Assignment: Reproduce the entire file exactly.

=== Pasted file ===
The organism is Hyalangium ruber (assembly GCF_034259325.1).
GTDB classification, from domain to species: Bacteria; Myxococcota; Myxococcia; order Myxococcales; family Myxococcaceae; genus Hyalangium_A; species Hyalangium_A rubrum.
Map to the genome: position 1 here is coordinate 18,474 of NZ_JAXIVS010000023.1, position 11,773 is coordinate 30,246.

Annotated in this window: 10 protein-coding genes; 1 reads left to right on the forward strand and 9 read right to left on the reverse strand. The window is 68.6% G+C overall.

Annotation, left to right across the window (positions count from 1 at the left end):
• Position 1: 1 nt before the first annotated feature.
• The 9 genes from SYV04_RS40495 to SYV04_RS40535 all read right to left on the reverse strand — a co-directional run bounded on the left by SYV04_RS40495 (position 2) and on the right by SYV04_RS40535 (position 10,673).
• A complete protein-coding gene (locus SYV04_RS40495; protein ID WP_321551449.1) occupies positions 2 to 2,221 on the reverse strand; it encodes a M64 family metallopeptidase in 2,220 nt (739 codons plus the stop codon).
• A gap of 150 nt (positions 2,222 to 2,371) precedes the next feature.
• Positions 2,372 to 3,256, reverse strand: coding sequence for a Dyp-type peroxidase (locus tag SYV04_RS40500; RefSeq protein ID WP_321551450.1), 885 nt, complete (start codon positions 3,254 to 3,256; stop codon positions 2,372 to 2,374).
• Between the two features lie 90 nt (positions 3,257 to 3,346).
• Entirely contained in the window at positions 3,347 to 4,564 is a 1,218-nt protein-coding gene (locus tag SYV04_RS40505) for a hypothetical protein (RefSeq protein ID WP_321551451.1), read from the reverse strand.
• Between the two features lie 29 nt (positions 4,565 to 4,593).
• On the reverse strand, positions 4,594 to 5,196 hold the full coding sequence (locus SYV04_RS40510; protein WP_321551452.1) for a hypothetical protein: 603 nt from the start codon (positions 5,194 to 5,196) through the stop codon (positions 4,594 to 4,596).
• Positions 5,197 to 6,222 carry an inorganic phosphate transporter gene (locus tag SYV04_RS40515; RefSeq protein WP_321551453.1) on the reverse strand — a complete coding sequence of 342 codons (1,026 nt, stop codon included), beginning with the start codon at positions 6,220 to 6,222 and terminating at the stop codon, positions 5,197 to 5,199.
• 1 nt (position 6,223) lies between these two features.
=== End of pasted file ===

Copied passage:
The organism is Hyalangium ruber (assembly GCF_034259325.1).
GTDB classification, from domain to species: Bacteria; Myxococcota; Myxococcia; order Myxococcales; family Myxococcaceae; genus Hyalangium_A; species Hyalangium_A rubrum.
Map to the genome: position 1 here is coordinate 18,474 of NZ_JAXIVS010000023.1, position 11,773 is coordinate 30,246.

Annotated in this window: 10 protein-coding genes; 1 reads left to right on the forward strand and 9 read right to left on the reverse strand. The window is 68.6% G+C overall.

Annotation, left to right across the window (positions count from 1 at the left end):
• Position 1: 1 nt before the first annotated feature.
• The 9 genes from SYV04_RS40495 to SYV04_RS40535 all read right to left on the reverse strand — a co-directional run bounded on the left by SYV04_RS40495 (position 2) and on the right by SYV04_RS40535 (position 10,673).
• A complete protein-coding gene (locus SYV04_RS40495; protein ID WP_321551449.1) occupies positions 2 to 2,221 on the reverse strand; it encodes a M64 family metallopeptidase in 2,220 nt (739 codons plus the stop codon).
• A gap of 150 nt (positions 2,222 to 2,371) precedes the next feature.
• Positions 2,372 to 3,256, reverse strand: coding sequence for a Dyp-type peroxidase (locus tag SYV04_RS40500; RefSeq protein ID WP_321551450.1), 885 nt, complete (start codon positions 3,254 to 3,256; stop codon positions 2,372 to 2,374).
• Between the two features lie 90 nt (positions 3,257 to 3,346).
• Entirely contained in the window at positions 3,347 to 4,564 is a 1,218-nt protein-coding gene (locus tag SYV04_RS40505) for a hypothetical protein (RefSeq protein ID WP_321551451.1), read from the reverse strand.
• Between the two features lie 29 nt (positions 4,565 to 4,593).
• On the reverse strand, positions 4,594 to 5,196 hold the full coding sequence (locus SYV04_RS40510; protein WP_321551452.1) for a hypothetical protein: 603 nt from the start codon (positions 5,194 to 5,196) through the stop codon (positions 4,594 to 4,596).
• Positions 5,197 to 6,222 carry an inorganic phosphate transporter gene (locus tag SYV04_RS40515; RefSeq protein WP_321551453.1) on the reverse strand — a complete coding sequence of 342 codons (1,026 nt, stop codon included), beginning with the start codon at positions 6,220 to 6,222 and terminating at the stop codon, positions 5,197 to 5,199.
• 1 nt (position 6,223) lies between these two features.